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On October 1, the commission ordered the Bihar government to pay compensation to the families of Alam and Ansari. Police were investigating Pandit in a militancy-related case. The police started a magisterial inquiry into the death. There were several reports of killings by terrorist groups. On March 22, terrorists from Lashkar-e-Taiba, a U. The terrorists allegedly held Mir hostage during a gunfight with Indian security forces. There were reports in late of militants in Jammu and Kashmir intimidating businesses and killing migrant laborers in order to constrain economic activity.

On July 3, the Crime Branch of Kerala police arrested seven police officers in connection with the torture and subsequent death of Rajkumar, a financier from Idukki District, while he was in police custody. Law enforcement officials had arrested Rajkumar on June 12 on charges of financial fraud. The Kerala government set up a judicial commission to investigate the death and announced financial compensation of 1. The trial regarding the custodial death of Rakbar Khan continued.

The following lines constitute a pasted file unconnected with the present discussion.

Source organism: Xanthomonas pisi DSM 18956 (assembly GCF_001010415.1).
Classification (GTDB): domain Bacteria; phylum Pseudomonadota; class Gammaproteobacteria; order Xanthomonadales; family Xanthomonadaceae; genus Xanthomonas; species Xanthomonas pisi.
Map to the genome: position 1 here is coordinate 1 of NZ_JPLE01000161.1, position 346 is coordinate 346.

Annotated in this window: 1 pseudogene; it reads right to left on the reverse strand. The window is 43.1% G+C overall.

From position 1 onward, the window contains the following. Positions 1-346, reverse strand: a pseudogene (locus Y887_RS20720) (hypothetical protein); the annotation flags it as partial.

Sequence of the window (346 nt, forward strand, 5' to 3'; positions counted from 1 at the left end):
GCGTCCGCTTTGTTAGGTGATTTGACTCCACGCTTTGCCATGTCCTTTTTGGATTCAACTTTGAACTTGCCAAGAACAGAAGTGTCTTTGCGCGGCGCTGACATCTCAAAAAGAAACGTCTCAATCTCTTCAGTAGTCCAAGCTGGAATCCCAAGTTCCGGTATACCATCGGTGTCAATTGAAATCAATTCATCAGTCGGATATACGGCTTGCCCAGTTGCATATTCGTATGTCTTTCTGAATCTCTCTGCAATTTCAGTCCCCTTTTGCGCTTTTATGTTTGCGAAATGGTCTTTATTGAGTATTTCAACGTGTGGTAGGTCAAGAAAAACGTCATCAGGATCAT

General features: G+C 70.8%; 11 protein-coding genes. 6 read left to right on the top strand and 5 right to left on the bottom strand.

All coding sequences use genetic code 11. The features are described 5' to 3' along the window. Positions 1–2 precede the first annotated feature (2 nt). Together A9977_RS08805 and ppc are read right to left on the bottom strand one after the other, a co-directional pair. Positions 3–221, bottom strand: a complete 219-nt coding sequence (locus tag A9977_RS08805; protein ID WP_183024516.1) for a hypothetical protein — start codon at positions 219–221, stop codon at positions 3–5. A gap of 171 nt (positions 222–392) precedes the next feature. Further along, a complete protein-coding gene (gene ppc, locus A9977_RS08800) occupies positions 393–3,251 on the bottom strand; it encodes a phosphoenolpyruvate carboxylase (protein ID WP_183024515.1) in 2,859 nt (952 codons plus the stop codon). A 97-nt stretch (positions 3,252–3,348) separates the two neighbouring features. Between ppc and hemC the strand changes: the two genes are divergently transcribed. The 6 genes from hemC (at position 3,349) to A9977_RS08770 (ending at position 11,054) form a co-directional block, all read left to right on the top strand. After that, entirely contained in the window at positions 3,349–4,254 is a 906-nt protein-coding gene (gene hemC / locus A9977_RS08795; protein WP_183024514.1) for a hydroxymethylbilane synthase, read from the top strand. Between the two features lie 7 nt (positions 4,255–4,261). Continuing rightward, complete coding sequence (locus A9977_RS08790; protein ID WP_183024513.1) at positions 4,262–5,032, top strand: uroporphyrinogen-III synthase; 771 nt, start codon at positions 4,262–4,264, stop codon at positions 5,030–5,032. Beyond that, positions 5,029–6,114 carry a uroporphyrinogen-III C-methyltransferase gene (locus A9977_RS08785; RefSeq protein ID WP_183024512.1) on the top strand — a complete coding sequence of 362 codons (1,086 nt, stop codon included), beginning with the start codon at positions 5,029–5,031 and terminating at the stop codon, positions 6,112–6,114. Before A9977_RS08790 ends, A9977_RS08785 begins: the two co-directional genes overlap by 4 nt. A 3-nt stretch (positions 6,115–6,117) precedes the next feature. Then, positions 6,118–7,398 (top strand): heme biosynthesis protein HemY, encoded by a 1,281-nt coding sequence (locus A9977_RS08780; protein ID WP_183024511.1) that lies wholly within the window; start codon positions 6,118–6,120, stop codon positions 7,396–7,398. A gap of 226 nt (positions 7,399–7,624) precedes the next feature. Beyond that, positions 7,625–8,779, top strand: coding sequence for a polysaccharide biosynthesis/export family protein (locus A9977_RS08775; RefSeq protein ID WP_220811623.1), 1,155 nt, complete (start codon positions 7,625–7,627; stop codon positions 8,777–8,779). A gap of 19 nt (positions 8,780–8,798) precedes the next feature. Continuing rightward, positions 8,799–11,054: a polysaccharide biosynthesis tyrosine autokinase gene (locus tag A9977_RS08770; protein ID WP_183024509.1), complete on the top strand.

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Rajasthan police filed charges in September and arrested a fourth suspect in August. In July authorities suspended a senior police officer in Rajasthan after cattle trader Rakbar Khan died in police custody. Villagers reportedly assaulted Khan on suspicion of cow smuggling before authorities picked him up.

Police took four hours to transport Khan to a local hospital 2. Doctors declared Khan dead upon arrival. State authorities arrested three individuals in connection with the assault and opened a judicial inquiry into the incident.

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Killings by government and nongovernment forces, including insurgents and terrorists, were reported in Jammu and Kashmir, northeastern states, and Maoist-affected areas of the country see section 1. The institute also recorded 75 fatalities on the side of the security forces and 25 civilian fatalities during this period. Formal charges have yet to be filed in the killing of Rising Kashmir editor in chief Shujaat Bukhari and his two police bodyguards.